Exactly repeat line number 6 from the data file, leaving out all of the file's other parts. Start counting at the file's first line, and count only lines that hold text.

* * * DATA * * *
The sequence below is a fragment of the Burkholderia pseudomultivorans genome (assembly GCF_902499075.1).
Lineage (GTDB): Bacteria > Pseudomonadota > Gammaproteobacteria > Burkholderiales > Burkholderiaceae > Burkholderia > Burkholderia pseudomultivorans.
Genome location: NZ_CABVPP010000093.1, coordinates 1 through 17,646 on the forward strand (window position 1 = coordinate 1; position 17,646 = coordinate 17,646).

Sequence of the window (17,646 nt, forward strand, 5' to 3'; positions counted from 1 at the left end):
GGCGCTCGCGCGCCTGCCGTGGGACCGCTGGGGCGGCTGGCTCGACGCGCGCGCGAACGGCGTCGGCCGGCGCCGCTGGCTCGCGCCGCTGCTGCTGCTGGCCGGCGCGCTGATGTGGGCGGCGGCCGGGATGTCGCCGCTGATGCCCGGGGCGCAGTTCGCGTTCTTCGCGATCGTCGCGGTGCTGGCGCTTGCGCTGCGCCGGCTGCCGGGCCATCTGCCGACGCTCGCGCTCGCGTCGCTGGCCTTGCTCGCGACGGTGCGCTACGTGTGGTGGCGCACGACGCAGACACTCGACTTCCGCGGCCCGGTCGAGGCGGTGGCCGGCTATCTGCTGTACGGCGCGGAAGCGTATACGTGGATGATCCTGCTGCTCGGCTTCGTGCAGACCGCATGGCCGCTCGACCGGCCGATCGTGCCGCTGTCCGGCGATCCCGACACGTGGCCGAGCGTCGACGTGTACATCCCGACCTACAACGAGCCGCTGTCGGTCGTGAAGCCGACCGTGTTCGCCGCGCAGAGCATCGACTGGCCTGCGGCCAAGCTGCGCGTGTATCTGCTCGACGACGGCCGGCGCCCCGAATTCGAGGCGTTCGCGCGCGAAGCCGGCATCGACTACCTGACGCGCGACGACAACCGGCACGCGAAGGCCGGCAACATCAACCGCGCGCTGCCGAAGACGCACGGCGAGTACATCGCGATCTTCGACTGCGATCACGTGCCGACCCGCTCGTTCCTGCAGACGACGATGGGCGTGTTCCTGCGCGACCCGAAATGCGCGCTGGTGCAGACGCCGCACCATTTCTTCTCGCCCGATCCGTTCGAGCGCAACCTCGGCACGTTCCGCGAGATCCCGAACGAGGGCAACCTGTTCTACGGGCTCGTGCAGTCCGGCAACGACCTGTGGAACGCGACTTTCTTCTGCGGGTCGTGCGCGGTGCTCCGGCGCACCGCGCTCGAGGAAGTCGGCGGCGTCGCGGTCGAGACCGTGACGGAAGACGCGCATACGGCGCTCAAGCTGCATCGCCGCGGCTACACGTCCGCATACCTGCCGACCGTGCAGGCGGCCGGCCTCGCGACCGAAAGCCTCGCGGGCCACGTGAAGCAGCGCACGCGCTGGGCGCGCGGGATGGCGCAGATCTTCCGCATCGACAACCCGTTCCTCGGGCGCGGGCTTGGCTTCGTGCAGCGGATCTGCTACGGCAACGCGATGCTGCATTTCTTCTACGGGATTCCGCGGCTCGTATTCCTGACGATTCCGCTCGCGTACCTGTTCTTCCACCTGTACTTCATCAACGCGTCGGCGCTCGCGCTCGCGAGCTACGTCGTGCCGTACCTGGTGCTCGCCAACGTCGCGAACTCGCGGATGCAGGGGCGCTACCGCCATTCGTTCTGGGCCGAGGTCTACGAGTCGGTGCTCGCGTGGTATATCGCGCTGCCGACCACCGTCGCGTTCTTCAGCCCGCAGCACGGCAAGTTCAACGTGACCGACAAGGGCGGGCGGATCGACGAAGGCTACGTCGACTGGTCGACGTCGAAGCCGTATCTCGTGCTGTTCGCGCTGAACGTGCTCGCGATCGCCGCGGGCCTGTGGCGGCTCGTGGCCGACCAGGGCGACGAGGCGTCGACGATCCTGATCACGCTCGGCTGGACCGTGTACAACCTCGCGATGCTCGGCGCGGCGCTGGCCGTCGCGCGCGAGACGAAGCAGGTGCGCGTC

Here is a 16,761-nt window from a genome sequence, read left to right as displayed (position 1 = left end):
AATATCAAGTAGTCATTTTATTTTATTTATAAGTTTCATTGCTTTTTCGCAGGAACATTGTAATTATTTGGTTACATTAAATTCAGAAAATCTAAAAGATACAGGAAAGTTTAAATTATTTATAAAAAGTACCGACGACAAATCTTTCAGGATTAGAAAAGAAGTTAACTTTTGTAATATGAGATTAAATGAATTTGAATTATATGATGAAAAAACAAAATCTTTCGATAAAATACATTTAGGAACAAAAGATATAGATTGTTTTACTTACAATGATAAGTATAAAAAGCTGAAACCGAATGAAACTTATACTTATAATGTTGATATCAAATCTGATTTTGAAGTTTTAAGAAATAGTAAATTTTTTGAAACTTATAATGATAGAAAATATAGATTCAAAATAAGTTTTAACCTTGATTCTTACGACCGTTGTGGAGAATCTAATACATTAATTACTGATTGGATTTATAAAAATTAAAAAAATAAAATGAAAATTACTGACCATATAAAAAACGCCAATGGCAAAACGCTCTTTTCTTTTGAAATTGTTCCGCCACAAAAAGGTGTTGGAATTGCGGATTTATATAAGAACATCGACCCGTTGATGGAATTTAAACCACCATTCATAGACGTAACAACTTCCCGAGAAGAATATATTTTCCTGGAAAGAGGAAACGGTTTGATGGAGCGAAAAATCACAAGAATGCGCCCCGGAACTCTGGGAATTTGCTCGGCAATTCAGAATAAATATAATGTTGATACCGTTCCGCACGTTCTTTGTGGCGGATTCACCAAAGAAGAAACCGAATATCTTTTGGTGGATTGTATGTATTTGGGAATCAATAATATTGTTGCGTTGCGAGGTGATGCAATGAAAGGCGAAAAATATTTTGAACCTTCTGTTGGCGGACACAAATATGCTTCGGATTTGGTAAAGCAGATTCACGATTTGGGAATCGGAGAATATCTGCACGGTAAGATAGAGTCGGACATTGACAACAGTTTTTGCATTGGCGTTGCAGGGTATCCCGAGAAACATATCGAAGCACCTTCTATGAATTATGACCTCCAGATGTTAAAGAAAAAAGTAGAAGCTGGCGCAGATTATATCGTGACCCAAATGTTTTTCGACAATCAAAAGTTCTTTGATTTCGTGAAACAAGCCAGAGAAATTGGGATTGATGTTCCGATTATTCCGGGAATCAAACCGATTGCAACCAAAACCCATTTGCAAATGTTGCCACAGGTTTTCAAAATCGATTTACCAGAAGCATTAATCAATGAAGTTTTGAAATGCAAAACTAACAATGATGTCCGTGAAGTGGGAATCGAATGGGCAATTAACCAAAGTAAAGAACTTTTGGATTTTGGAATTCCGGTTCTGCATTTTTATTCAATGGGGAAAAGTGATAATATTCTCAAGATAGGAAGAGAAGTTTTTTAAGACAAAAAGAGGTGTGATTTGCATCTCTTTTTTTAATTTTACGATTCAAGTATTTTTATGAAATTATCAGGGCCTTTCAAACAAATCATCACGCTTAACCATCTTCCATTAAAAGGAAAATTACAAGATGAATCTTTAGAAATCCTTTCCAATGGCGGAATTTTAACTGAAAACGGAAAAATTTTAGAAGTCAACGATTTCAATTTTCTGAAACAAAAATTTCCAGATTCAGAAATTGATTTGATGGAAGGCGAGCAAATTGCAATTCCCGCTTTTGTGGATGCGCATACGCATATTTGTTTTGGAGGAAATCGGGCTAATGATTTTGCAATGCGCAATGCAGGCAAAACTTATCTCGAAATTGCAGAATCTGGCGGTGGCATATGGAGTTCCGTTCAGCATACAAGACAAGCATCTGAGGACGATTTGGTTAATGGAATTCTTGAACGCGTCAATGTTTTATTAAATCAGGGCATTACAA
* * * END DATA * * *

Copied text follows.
Here is a 16,761-nt window from a genome sequence, read left to right as displayed (position 1 = left end):